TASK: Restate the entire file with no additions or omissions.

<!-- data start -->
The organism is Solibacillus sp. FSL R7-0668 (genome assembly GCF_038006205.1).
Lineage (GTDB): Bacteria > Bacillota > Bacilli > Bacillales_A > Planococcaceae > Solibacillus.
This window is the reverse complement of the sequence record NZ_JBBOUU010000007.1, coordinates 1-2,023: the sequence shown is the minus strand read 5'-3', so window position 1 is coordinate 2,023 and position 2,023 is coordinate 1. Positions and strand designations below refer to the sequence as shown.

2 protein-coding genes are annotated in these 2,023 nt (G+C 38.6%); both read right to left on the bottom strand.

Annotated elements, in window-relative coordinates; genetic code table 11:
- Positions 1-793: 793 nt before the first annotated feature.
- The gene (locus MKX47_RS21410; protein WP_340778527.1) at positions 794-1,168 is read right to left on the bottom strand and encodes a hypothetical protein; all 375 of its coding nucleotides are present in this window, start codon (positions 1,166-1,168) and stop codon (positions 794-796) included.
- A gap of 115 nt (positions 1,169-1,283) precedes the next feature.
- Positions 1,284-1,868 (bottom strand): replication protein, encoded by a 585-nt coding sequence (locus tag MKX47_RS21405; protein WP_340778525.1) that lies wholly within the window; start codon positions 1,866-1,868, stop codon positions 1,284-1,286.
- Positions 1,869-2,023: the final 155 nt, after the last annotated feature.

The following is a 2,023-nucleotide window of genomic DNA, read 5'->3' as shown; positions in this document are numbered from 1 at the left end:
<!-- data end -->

The organism is Solibacillus sp. FSL R7-0668 (genome assembly GCF_038006205.1).
Lineage (GTDB): Bacteria > Bacillota > Bacilli > Bacillales_A > Planococcaceae > Solibacillus.
This window is the reverse complement of the sequence record NZ_JBBOUU010000007.1, coordinates 1-2,023: the sequence shown is the minus strand read 5'-3', so window position 1 is coordinate 2,023 and position 2,023 is coordinate 1. Positions and strand designations below refer to the sequence as shown.

2 protein-coding genes are annotated in these 2,023 nt (G+C 38.6%); both read right to left on the bottom strand.

Annotated elements, in window-relative coordinates; genetic code table 11:
- Positions 1-793: 793 nt before the first annotated feature.
- The gene (locus MKX47_RS21410; protein WP_340778527.1) at positions 794-1,168 is read right to left on the bottom strand and encodes a hypothetical protein; all 375 of its coding nucleotides are present in this window, start codon (positions 1,166-1,168) and stop codon (positions 794-796) included.
- A gap of 115 nt (positions 1,169-1,283) precedes the next feature.
- Positions 1,284-1,868 (bottom strand): replication protein, encoded by a 585-nt coding sequence (locus tag MKX47_RS21405; protein WP_340778525.1) that lies wholly within the window; start codon positions 1,866-1,868, stop codon positions 1,284-1,286.
- Positions 1,869-2,023: the final 155 nt, after the last annotated feature.

The following is a 2,023-nucleotide window of genomic DNA, read 5'->3' as shown; positions in this document are numbered from 1 at the left end: